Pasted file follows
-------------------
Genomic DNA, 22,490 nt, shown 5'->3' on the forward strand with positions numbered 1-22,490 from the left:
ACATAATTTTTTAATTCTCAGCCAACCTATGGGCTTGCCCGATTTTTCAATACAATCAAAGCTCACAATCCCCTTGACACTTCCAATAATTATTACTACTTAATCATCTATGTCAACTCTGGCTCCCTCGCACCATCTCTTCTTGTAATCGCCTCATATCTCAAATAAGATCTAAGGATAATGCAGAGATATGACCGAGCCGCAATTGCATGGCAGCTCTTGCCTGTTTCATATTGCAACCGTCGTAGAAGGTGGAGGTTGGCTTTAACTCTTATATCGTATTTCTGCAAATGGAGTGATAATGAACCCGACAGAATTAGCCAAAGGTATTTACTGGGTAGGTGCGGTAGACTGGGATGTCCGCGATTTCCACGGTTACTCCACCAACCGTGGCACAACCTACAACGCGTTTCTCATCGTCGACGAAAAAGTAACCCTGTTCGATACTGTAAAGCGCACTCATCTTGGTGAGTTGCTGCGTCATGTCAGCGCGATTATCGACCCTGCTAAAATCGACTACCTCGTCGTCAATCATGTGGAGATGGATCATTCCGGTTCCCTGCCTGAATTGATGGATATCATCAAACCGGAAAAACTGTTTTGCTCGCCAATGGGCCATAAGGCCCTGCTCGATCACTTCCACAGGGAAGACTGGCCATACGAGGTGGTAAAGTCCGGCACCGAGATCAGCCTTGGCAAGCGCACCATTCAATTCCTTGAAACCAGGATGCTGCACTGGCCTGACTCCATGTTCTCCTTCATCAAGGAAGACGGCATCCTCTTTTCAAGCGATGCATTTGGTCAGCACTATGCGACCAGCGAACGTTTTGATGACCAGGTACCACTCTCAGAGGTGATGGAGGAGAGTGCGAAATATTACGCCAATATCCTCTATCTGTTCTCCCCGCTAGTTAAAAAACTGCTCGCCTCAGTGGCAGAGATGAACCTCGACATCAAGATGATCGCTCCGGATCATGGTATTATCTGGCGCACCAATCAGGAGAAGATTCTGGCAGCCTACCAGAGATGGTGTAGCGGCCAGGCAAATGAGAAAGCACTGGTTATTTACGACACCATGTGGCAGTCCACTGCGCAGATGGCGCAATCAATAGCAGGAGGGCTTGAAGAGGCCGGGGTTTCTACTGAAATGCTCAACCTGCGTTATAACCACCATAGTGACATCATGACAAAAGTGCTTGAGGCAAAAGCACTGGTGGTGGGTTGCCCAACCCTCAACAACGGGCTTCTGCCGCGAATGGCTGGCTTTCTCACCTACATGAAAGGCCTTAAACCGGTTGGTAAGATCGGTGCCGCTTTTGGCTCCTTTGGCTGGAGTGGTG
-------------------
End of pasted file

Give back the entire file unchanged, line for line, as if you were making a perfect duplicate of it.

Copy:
Genomic DNA, 22,490 nt, shown 5'->3' on the forward strand with positions numbered 1-22,490 from the left:
ACATAATTTTTTAATTCTCAGCCAACCTATGGGCTTGCCCGATTTTTCAATACAATCAAAGCTCACAATCCCCTTGACACTTCCAATAATTATTACTACTTAATCATCTATGTCAACTCTGGCTCCCTCGCACCATCTCTTCTTGTAATCGCCTCATATCTCAAATAAGATCTAAGGATAATGCAGAGATATGACCGAGCCGCAATTGCATGGCAGCTCTTGCCTGTTTCATATTGCAACCGTCGTAGAAGGTGGAGGTTGGCTTTAACTCTTATATCGTATTTCTGCAAATGGAGTGATAATGAACCCGACAGAATTAGCCAAAGGTATTTACTGGGTAGGTGCGGTAGACTGGGATGTCCGCGATTTCCACGGTTACTCCACCAACCGTGGCACAACCTACAACGCGTTTCTCATCGTCGACGAAAAAGTAACCCTGTTCGATACTGTAAAGCGCACTCATCTTGGTGAGTTGCTGCGTCATGTCAGCGCGATTATCGACCCTGCTAAAATCGACTACCTCGTCGTCAATCATGTGGAGATGGATCATTCCGGTTCCCTGCCTGAATTGATGGATATCATCAAACCGGAAAAACTGTTTTGCTCGCCAATGGGCCATAAGGCCCTGCTCGATCACTTCCACAGGGAAGACTGGCCATACGAGGTGGTAAAGTCCGGCACCGAGATCAGCCTTGGCAAGCGCACCATTCAATTCCTTGAAACCAGGATGCTGCACTGGCCTGACTCCATGTTCTCCTTCATCAAGGAAGACGGCATCCTCTTTTCAAGCGATGCATTTGGTCAGCACTATGCGACCAGCGAACGTTTTGATGACCAGGTACCACTCTCAGAGGTGATGGAGGAGAGTGCGAAATATTACGCCAATATCCTCTATCTGTTCTCCCCGCTAGTTAAAAAACTGCTCGCCTCAGTGGCAGAGATGAACCTCGACATCAAGATGATCGCTCCGGATCATGGTATTATCTGGCGCACCAATCAGGAGAAGATTCTGGCAGCCTACCAGAGATGGTGTAGCGGCCAGGCAAATGAGAAAGCACTGGTTATTTACGACACCATGTGGCAGTCCACTGCGCAGATGGCGCAATCAATAGCAGGAGGGCTTGAAGAGGCCGGGGTTTCTACTGAAATGCTCAACCTGCGTTATAACCACCATAGTGACATCATGACAAAAGTGCTTGAGGCAAAAGCACTGGTGGTGGGTTGCCCAACCCTCAACAACGGGCTTCTGCCGCGAATGGCTGGCTTTCTCACCTACATGAAAGGCCTTAAACCGGTTGGTAAGATCGGTGCCGCTTTTGGCTCCTTTGGCTGGAGTGGTG